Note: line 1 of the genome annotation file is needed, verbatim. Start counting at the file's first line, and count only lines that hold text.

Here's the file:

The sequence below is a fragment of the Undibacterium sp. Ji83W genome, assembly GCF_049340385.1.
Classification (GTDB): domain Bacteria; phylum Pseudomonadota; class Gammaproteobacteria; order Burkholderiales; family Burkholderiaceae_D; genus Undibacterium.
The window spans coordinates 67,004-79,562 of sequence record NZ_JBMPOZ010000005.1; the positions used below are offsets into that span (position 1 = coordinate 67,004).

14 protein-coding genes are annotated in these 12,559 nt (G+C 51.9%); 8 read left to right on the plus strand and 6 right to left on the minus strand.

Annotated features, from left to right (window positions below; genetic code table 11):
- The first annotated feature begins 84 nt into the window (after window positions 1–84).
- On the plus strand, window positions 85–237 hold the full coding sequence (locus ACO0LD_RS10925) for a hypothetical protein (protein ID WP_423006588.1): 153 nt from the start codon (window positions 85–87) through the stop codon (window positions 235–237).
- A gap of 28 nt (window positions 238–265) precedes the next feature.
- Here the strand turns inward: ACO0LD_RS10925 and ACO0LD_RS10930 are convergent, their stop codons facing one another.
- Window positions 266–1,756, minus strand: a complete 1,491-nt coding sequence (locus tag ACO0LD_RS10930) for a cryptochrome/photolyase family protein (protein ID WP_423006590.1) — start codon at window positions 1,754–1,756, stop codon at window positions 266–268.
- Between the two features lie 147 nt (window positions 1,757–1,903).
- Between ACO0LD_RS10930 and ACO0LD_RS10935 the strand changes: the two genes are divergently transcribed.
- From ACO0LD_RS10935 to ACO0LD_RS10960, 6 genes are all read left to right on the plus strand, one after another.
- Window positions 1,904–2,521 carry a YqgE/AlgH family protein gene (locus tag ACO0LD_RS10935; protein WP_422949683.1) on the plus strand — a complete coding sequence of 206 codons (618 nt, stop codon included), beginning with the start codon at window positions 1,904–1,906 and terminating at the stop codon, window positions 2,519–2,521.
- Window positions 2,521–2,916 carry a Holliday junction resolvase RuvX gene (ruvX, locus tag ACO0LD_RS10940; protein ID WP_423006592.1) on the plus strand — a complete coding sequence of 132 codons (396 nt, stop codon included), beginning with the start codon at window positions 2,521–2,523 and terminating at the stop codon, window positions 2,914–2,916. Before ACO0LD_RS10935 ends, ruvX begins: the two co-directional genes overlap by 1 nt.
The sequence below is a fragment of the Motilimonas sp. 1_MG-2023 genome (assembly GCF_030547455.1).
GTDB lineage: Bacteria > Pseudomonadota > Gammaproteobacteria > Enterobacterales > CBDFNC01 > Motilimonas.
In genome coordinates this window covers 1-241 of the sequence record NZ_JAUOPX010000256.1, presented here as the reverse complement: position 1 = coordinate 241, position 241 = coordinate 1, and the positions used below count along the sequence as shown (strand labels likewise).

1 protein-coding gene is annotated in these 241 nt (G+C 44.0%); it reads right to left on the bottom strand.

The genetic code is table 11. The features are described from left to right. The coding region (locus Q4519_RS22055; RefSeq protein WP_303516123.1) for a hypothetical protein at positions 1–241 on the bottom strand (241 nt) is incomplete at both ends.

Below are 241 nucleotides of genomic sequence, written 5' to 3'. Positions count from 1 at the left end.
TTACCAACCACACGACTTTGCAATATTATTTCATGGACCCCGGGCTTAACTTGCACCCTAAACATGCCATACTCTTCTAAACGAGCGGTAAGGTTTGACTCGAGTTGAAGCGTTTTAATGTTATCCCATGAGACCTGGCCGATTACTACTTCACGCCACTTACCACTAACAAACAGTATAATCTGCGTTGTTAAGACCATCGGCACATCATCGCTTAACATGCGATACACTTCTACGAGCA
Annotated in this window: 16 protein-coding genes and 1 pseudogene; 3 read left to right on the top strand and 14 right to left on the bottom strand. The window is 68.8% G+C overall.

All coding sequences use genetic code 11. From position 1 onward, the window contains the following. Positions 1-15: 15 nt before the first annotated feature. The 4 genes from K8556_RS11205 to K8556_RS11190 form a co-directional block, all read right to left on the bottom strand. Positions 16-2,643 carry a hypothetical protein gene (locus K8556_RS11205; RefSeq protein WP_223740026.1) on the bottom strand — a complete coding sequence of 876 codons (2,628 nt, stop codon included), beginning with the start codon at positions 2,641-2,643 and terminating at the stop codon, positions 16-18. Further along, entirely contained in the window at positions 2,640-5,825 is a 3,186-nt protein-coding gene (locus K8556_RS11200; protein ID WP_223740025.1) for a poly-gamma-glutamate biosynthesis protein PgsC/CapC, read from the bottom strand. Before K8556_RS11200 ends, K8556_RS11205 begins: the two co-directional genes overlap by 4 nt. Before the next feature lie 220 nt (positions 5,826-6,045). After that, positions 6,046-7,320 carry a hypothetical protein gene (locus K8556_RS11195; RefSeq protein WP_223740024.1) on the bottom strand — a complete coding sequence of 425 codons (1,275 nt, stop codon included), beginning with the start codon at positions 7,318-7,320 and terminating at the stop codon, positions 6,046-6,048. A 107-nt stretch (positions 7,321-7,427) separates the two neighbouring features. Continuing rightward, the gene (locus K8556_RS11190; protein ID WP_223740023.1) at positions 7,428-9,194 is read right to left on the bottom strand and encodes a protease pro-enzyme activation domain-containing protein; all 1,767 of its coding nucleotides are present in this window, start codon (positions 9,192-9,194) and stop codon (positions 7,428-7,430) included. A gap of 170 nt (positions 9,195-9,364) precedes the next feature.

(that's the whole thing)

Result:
The sequence below is a fragment of the Undibacterium sp. Ji83W genome, assembly GCF_049340385.1.